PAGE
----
Can you hear me now? Likely not if you are in Kraemer

To backup or not to backup: locals agree this is a no-brainer
July 18, 2012
Tradeoffs part of finding right cell phone plan
July 18, 2012
To backup or not to backup: locals agree this is a no-brainer
July 18, 2012
Tradeoffs part of finding right cell phone plan
July 18, 2012

No, they can’t hear you. The gaps in Big Mobile corporations’ color-coded coverage maps are legitimate.

Kraemer residents are evidence that technology sometimes forsakes rural areas; the north Lafourche inhabitants are among a sliver of Americans who don’t have reliable mobile phone service.

Although it seemed that relief was on the way this year, AT&T at the last minute pulled funding set aside to construct a tower in Kraemer, according to state Rep. Dee Richard.

“That was out of our hands,” the Thibodaux independent said. “The money was budgeted the last two or three years, and each time it gets cut and put somewhere else. We just have to keep trying.”

According to Richard and Lafourche Councilman Michael Delatte, various service providers say Kraemer, which had a population of 934 in 2010, according to the U.S. Census Bureau, doesn’t have enough residents to require a new tower.

Sue Sperry, spokeswoman with AT&T Louisiana, said a Kraemer tower was in the company’s “initial plans, but we had some funding reductions” in 2012. Sperry added that it would be “premature” to discuss what could happen next year.

Richard said a local landowner has already agreed to lease land to AT&T, but Sperry said she’s unaware of any such arrangement.

Construction of a tower would cost about $600,000, Sperry said. Contractors have to take into account several variables when building new infrastructure, such as hurricane-force winds, that raise the cost on projects and cause some to be postponed, she added.

AT&T invested $1.2 billion in Louisiana between 2009 and 2011, Sperry said. Those capital projects included mobile broadband coverage and overall network performance. In 2011, the company made about 2,300 network upgrades in the state, she added.

“We’re always investing in the network, but there’s a finite amount of projects you can do in a year,” the AT&T spokeswoman said.

Kraemer is tucked between Chackbay and Raceland off La. Highway 307, northeast of Thibodaux. The closest cell tower, operated by Verizon, is located in Chackbay, according to AT&T’s tower on Peltier Drive in Thibodaux is the next closest.

“(Kraemer) is a close-knit community,” Richard said. “Everybody else has the availability of cellphones in an emergency situation. Why shouldn’t they?”

The farther northeast one travels away from Chackbay, the more eager residents are to talk about the lack of reliable service.

Locals say the absence of a tower requires them to pay more money for less reliability, not to mention that it creates ever-present vulnerability should an emergency arise.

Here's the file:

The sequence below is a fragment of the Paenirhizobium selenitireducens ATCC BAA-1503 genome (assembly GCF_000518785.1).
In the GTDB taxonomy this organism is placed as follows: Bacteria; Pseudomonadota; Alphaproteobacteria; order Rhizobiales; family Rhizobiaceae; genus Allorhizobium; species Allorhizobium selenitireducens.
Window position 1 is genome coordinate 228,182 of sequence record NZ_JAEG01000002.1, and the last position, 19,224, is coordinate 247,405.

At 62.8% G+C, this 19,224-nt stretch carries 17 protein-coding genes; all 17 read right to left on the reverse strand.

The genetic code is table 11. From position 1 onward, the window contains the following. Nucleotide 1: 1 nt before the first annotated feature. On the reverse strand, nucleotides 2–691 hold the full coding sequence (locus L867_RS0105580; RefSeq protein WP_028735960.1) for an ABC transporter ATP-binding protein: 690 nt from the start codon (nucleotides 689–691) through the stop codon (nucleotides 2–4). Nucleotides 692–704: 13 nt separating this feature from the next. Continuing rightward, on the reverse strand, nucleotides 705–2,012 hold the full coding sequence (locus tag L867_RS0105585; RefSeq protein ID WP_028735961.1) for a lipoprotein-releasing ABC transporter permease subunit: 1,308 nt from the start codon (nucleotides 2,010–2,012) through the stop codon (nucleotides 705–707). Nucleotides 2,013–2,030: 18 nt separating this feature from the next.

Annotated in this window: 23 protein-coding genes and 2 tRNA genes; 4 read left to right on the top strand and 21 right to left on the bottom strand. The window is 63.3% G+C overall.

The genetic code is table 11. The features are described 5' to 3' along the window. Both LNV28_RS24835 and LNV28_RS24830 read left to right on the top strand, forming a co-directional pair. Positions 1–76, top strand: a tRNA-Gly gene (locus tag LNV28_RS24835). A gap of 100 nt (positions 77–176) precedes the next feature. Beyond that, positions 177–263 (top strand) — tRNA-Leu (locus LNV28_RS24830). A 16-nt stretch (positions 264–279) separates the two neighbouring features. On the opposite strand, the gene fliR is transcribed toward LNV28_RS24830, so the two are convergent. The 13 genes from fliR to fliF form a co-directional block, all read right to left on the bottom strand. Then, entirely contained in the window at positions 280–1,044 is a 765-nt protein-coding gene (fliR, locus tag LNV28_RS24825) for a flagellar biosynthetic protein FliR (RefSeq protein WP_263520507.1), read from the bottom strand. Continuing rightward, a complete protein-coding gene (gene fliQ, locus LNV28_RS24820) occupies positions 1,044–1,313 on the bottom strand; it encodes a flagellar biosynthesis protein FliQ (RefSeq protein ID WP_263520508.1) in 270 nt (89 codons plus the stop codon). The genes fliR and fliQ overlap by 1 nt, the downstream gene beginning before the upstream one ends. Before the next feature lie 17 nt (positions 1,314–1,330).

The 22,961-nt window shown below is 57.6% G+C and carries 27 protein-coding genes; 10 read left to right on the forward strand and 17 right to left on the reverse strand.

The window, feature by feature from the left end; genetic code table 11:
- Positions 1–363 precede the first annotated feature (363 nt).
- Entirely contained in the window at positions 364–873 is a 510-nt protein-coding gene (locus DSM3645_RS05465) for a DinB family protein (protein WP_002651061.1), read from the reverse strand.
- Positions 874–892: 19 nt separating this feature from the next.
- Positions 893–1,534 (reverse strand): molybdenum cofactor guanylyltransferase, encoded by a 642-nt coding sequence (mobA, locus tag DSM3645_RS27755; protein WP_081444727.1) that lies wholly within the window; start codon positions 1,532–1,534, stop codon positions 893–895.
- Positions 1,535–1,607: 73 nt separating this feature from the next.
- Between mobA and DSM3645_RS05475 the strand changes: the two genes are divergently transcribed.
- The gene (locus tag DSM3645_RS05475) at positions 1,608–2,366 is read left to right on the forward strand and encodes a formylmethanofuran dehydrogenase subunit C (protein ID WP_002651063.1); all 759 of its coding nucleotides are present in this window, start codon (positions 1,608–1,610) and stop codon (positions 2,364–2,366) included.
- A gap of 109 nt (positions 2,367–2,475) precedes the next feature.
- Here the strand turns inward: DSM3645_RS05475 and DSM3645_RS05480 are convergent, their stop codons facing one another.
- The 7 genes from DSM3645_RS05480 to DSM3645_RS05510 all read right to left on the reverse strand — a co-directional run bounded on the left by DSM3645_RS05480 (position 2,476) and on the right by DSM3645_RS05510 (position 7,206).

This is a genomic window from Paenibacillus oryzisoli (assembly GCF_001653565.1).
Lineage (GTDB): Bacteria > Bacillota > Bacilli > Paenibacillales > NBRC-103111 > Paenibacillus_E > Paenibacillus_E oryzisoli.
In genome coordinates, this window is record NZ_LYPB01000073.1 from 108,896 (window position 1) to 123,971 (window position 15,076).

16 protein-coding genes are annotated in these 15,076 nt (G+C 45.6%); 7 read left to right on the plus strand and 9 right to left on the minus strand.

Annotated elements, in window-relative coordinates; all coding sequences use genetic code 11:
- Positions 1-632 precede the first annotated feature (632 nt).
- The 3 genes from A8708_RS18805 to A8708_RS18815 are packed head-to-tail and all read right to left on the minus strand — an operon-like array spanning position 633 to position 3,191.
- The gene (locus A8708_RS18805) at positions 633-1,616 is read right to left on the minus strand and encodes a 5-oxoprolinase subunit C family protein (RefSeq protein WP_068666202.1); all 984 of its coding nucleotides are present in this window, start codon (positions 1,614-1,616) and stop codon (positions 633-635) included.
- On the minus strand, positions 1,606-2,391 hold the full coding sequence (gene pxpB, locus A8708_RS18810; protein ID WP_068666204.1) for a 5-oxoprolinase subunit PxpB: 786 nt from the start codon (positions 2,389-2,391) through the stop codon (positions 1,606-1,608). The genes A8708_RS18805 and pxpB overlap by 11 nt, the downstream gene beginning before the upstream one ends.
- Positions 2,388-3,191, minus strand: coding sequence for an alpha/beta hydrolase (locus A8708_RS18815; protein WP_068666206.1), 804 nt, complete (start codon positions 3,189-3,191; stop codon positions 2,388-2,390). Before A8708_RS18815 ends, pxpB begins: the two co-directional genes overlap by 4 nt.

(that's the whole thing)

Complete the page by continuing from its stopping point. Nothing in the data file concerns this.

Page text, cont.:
Melanie Martinez, a Kraemer resident, said she was stranded for half an hour on La. Highway 307 east of the drawbridge (which residents call Coteau Road) due to a flat tire on her car.

Cell service is mostly nonexistent here, along the two-lane snaking highway where “only swamps and cane fields” hug the roadway, which extends to U.S. Highway 90.

Luckily for Martinez, passers-by relayed her message, and assistance did come fairly quickly. Still, being stranded was a scary moment. “There was no means of getting help,” Martinez said.

The absence of reliable service requires all residents to have a landline in addition to their cell service. They don’t have the choice to cancel landline service, so the phone bill is a sort of mandatory duplication.

“If the landline goes out, we’re stuck with nothing (at our homes),” said Ann Legendre, of Kraemer.

Heidi Cortez held up her iPhone, which was searching for service. “It’s been doing this for 15 minutes,” she said.

Legendre, Martinez, Cortez and Dawn Hotard, while enjoying a Sunday afternoon together, said they first became aware of issues that come with unreliable service after Hurricane Katrina. Landlines and cellphone access were down everywhere, they said, but it was an example of how isolated their community is during times of need.

Other residents, particularly those who live closer to Chackbay, say Verizon phones work most of the time and AT&T service is spotty.

While Kraemer scurries to catch up, America is moving on. Eighty-five percent of Americans 18 and older own a cellphone, according to Pew Research Center’s Internet and American Life Project results released last year. For context, 50 percent of those adults own a desktop computer and 5 percent, an e-reader.

Forty percent of cellphone owners claim their mobile device helped them in an emergency, a separate Pew study revealed.

Delatte is in his ninth year representing Kraemer on the Lafourche Parish Council. He said he has worked on resolving the issue his entire tenure, adding that the solution is out of locals’ hands. “There’s nothing we can do,” he said.

Richard said he plans to hold a community meeting next month in Kraemer to discuss the lack of a cell tower. Sperry said AT&T has no plans to discuss the Kraemer situation publicly.